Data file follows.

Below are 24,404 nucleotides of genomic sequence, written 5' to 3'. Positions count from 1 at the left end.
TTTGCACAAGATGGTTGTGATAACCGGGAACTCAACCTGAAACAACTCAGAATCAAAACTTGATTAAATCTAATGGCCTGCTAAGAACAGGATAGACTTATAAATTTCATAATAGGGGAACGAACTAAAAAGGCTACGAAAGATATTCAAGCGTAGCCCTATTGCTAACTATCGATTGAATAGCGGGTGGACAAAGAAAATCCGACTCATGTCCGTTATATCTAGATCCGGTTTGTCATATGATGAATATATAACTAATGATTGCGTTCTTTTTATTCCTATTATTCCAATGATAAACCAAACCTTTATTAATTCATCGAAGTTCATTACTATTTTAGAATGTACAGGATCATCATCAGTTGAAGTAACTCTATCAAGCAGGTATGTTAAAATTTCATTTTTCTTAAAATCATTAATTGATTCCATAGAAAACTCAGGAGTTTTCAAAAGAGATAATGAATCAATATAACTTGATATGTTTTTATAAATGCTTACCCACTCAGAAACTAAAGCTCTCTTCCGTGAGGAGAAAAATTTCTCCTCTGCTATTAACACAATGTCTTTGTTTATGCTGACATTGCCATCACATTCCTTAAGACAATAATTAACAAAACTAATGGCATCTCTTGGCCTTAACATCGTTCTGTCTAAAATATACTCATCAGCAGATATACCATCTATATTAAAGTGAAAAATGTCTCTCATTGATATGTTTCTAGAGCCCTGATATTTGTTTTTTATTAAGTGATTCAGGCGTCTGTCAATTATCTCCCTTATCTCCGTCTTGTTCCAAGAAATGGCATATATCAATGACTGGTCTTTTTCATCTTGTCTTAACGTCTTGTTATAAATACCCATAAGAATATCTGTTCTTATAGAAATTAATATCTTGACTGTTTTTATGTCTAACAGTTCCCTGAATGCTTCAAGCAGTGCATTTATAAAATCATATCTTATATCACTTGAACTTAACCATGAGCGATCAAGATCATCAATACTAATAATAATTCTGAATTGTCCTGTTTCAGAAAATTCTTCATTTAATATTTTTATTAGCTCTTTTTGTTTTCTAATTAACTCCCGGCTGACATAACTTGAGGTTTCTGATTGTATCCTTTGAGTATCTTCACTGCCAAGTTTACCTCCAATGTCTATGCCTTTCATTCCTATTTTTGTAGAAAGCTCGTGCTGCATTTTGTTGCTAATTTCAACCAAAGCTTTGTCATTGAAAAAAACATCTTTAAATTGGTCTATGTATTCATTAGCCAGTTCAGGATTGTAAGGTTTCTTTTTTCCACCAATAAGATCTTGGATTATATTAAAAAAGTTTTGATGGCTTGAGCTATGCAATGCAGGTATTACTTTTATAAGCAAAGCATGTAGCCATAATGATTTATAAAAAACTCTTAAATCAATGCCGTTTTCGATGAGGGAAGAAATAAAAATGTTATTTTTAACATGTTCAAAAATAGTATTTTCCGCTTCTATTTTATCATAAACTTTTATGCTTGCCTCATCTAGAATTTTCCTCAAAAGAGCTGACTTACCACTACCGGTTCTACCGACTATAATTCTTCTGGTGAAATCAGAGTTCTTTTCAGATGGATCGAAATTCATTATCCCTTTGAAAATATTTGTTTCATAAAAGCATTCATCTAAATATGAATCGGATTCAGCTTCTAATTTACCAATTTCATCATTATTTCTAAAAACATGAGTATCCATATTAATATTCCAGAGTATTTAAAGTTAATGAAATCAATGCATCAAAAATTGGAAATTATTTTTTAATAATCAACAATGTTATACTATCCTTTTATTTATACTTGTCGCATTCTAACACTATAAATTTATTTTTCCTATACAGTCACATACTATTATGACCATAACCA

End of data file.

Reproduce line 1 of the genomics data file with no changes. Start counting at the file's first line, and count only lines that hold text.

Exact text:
Below are 24,404 nucleotides of genomic sequence, written 5' to 3'. Positions count from 1 at the left end.